In his brief assessment‘ dated  23rd January 2012, the  ICO sided with RBKC and swiftly  closed the ‘case’  without offering F the chance to appeal the ‘assessment’ without providing any other advice, as he was permitted to give   by paragraph 51 of the DPA,  particularly as  F  expressed concerns about HIV information.  The ICO chose to ignore that CONFIDENTIALITY  played a major role in this matter.

This was also completely ignored in a case review.

A few days before, F received LGO’s ‘decision‘ dated 17th January 2012.

Curious as to what was actually sent by RBKC to the LGO, F asked and on  11th February 2012  received  copies of  the documents sent to the LGO. 

F became very concerned, when he found that the bundle contained more  than 130 confidential documents,  culled from his file  in his Social Worker’s custody.

The large bundle contained not only the NEVER SEEN BEFORE, UNVERIFIED AND UNSIGNED HANDWRITTEN ORIGINAL Assessment document, the ASAQ,  requested by the LGO,  but also copies of  unsigned Care Plan Reviews,  dating back to 2000.  Some of them contained  not only the fact that F is HIV+, but also clinical details of his condition’s progress, the life saving medication he must take and the inevitable side-effects he suffers as a consequence.

The bundle also contained 17 pages relating to F’s former domestic help’s confidential Income Tax Rebate details; which have absolutely nothing to do with F or anybody else, for that matter.

At this time F was not aware of any Statutory Restrictions, Article 8 of the HRA, paragraph 10 of the DPA or the ICO ‘Data sharing Code of Practice’.

F complained through  his MP to   the PHSO  in October 2012Without taking into consideration any of his concerns and  comments,  the PHSO  endorsed the ICO’s assessment.

When F  discovered that his Social Worker had to adhere to  his professional  Code of     Conduct, on 19th February 2013, he submitted a complaint to the Social Worker’s  regulators,  the HCPC. The Social Worker was not even asked  for his statement of events.  HCPC obtained a statement from his employer, RBKC,   who claimed that if a ‘formal request for information’ existed, the Social   Worker could not  prevent access to my confidential information.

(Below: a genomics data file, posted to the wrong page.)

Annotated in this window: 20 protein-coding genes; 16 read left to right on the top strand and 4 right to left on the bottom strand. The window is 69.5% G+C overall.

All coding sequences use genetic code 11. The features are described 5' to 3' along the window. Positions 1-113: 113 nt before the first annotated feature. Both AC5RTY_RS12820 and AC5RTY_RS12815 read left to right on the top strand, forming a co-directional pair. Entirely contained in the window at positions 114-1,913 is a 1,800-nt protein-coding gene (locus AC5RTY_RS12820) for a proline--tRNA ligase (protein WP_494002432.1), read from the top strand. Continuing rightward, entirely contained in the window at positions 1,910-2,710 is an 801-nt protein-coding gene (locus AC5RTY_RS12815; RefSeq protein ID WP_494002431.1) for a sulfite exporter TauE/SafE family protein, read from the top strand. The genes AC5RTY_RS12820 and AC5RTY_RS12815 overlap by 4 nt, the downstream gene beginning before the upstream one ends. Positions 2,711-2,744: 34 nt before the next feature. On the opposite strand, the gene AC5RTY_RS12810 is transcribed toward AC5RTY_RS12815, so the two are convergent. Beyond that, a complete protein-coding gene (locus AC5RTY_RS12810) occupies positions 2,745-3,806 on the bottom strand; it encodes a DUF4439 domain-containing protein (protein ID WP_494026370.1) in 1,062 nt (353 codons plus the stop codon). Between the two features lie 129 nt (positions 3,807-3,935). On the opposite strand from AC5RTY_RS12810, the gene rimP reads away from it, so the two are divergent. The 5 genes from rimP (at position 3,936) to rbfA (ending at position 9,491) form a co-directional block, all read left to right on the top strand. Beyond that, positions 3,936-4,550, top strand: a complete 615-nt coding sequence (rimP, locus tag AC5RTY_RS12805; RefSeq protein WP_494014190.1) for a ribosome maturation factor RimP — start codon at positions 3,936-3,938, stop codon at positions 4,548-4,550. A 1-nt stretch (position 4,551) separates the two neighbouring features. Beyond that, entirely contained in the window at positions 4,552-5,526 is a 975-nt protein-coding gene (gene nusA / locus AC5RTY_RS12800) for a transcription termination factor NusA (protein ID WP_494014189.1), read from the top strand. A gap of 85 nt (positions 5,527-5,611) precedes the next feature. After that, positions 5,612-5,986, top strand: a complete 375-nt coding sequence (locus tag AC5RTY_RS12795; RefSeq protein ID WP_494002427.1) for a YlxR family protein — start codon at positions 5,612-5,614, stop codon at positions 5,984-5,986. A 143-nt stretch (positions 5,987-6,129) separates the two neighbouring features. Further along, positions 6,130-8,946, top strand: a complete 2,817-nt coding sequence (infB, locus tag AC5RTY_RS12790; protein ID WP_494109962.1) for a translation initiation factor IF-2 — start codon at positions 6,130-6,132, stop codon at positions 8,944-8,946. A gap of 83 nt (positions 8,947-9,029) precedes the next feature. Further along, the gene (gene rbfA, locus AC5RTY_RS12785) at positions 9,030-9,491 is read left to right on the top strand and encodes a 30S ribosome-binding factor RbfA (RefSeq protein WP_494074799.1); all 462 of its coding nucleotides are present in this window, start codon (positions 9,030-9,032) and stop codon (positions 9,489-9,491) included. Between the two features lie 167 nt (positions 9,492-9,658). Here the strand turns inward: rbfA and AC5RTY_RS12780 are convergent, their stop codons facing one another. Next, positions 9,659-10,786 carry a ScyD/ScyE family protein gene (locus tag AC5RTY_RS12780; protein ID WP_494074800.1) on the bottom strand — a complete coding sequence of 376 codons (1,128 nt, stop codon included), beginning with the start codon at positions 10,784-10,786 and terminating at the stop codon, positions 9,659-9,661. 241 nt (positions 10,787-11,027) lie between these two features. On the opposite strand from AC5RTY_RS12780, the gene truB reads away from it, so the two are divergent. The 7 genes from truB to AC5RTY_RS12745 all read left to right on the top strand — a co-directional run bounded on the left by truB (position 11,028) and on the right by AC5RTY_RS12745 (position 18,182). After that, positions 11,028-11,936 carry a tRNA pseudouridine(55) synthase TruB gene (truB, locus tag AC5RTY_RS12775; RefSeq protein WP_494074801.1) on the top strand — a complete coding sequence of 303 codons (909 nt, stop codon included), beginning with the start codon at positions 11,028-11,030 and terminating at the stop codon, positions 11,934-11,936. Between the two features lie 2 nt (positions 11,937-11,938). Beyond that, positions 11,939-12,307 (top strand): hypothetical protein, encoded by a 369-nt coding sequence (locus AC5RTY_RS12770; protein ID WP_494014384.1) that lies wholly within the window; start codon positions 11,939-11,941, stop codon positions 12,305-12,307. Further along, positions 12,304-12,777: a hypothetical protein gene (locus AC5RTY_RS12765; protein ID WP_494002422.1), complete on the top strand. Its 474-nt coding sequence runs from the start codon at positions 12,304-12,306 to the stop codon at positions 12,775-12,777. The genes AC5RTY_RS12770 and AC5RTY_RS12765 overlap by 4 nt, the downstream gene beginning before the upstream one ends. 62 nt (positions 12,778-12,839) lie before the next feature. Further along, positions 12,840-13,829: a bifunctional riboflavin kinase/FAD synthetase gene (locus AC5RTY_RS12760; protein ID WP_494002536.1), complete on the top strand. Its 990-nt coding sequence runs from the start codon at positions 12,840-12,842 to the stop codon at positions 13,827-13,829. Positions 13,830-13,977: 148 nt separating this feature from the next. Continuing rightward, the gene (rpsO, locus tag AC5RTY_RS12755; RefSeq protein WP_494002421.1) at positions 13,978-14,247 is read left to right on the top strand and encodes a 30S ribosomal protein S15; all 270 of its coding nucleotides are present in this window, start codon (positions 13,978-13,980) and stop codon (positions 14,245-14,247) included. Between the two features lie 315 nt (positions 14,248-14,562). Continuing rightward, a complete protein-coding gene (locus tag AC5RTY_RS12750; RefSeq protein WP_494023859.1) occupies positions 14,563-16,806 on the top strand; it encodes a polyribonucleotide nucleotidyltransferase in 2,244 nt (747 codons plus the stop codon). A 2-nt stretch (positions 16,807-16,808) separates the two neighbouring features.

It transpired much later that RBKC could NOT provide a copy of this crucial document.

Throughout the process, F searched for legal advice, for a fee  for free or within the Legal Aid scheme.   He found none.  Even specialist organisations such as THT, NAM, NAT were of no  constructive  help.  Although referred on many occasions  to the CAB, this organisation  proved to be nothing but confused  and confusing.

Even with the Law  Society’s not inconsiderable help, F was unable to find anyone with the  legal  expertise, or willingness, to get involved in this rare matter, involving HIV

Had F been a fraudster,  thief, child molester,  illegal immigrant, oo whatever, he could find a plethora of advice, for free.  However, when HIV is mentioned, this  suddenly disappears.  He was unable to find advice for free or for a fee.